New code could add €50k onto cost of self-builds

People planning to build their dream home are in for a nasty shock following the introduction of new building control regulations, which could add up to €50,000 extra on to the cost of a constructing a one-off dwelling.

From March 1, a new code of practice for inspecting and certifying buildings and works comes into force.

Additional documents will now be required for the construction of any new dwelling house, extension of a dwelling house more than 400sq ft, and works requiring a fire safety certificate.

In addition to the standard commencement notice, a building or site owner has to submit a certificate of compliance signed by the new assigned certifier and a notice of assignment of a registered builder, who is preferably registered with the Construction Industry Federation. The assigned certifier must be either a chartered engineer, a registered architect, or a chartered surveyor.

Clare councillor Richard Nagle predicts the new 2014 Building Control Regulations will effectively end the practice of direct labour, which will put the construction of new one-off houses beyond the reach of most successful planning applicants.

Describing the Department of the Environment regulations as “unfair” and “unreasonable”, Mr Nagle claims that they are being penalised for poor quality workmanship in large housing estates and developments such as Priory Hall in Dublin.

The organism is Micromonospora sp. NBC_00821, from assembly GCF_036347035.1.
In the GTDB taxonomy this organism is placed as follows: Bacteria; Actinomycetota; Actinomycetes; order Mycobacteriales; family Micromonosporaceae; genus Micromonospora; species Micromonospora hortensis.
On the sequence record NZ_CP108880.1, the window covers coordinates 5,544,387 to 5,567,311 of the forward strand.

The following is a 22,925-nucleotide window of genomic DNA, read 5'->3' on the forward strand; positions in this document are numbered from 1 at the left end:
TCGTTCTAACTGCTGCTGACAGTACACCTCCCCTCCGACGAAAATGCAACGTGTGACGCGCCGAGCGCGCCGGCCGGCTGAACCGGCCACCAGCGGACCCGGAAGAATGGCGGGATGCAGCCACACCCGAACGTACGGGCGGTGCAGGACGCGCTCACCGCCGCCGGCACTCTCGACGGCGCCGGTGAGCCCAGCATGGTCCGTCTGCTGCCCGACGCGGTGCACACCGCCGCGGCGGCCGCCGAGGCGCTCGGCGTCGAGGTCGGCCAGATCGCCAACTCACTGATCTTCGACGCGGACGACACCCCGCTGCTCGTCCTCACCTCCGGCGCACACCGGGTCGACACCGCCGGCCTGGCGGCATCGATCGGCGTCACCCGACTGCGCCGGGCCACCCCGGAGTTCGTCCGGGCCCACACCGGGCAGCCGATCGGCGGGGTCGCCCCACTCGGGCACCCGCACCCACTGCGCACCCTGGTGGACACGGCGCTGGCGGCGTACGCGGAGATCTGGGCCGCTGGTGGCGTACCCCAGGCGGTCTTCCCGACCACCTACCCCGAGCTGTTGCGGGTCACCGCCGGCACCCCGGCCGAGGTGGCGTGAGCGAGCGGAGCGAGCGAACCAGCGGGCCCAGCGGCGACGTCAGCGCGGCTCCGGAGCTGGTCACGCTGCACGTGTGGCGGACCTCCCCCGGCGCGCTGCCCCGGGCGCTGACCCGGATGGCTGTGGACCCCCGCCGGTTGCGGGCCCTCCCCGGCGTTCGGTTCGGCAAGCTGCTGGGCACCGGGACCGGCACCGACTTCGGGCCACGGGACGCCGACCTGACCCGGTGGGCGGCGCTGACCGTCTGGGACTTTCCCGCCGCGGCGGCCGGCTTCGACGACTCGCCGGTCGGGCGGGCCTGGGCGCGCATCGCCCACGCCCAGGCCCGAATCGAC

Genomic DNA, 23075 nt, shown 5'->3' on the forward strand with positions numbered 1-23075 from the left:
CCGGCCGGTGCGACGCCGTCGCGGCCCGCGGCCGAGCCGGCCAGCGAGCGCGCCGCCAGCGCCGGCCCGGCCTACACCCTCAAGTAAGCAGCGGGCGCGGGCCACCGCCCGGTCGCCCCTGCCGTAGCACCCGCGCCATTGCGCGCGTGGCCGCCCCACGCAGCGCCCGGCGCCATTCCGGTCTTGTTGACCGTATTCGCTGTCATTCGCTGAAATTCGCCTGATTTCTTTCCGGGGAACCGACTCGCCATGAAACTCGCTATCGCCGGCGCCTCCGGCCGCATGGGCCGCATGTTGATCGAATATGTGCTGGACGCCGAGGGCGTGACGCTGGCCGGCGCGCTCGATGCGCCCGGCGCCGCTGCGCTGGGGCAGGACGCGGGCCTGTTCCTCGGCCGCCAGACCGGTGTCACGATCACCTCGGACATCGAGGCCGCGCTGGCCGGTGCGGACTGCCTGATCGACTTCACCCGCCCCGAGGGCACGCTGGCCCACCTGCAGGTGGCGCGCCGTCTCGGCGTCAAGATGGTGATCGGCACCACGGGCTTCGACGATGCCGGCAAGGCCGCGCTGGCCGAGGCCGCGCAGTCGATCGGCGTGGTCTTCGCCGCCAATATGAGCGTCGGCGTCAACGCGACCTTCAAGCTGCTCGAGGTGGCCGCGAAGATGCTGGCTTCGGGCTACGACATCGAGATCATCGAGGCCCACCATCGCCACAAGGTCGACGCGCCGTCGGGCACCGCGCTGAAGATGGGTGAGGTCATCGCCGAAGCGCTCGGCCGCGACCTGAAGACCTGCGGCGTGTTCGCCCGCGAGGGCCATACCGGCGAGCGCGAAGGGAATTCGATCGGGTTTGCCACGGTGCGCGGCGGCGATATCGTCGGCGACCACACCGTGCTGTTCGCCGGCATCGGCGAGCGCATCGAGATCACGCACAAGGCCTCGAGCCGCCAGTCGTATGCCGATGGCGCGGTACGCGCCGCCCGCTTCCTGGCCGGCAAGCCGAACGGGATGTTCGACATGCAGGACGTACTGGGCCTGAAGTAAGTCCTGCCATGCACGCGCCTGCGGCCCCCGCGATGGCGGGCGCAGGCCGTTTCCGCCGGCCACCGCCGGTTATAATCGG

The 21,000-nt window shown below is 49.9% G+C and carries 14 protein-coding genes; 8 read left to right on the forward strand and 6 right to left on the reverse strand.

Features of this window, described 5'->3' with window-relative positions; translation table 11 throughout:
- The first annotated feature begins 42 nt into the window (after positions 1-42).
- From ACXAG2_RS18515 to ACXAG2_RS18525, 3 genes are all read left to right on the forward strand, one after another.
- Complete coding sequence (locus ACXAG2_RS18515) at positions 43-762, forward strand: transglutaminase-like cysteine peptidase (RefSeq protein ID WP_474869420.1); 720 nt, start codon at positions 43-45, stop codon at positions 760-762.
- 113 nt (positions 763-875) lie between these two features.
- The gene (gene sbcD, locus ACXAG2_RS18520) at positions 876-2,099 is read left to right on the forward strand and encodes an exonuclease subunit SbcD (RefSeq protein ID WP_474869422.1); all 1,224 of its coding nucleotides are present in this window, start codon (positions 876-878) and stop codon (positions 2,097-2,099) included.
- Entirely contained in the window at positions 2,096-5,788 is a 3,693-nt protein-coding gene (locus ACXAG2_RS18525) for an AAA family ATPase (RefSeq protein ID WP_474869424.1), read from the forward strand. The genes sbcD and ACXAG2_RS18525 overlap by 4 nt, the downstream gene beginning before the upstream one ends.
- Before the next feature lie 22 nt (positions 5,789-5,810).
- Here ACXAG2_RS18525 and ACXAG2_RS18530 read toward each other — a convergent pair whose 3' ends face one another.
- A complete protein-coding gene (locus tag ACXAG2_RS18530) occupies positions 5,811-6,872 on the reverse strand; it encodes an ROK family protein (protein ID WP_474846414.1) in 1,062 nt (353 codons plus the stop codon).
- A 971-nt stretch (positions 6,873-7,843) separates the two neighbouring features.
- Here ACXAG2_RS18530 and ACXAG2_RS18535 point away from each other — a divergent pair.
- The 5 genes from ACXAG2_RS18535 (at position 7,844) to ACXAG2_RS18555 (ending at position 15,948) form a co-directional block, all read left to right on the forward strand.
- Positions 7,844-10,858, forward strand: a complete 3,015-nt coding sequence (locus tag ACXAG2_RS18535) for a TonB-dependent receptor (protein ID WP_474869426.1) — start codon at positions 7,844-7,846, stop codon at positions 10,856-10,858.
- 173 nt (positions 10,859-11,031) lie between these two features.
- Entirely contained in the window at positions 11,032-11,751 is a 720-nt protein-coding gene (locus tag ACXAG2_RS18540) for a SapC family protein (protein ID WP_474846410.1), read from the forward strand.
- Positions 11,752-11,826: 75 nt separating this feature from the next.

The Fianna Fáil councillor is calling on Environment Minister Phil Hogan to amend the new regulations to facilitate rural people who want to continue building on their own land.

Mr Nagle explains that in the past, a person building a standard one-off house could engage a local technician or draughtsman to draw up plans at a cost of about €2,500 compared to the assigned certifier, which may cost €20,000.

Estimating that between €20,000 and €30,000 could be saved by opting for the direct labour route, he noted local tradesman often did direct swaps with their colleagues or got assistance from family and friends during the construction process, which also netted huge savings.

He warned all these practices would not be permitted under the new laws resulting in huge additional costs for new homeowners.

He said that the poor workmanship, which took place in some large housing estates during the Celtic Tiger, era wasn’t applicable to one-off houses because most applicants who wanted a new permanent residence ensured it was properly built.

One of the most unfair aspects of the new regulations, he said, was the fact that successful planning applicants will have to get their plans certified by an assigned certifier, despite planning approval, unless they are in a position to start work now before March 1.

“Most people aren’t aware of the huge implications arising from these new unfair and unreasonable building regulations.

There has been little or no problems with the standard of construction of most one-off houses in rural areas. There is no factual basis for crucifying people who want to build a permanent family home on their own land or those who purchased a site for a permanent house.”


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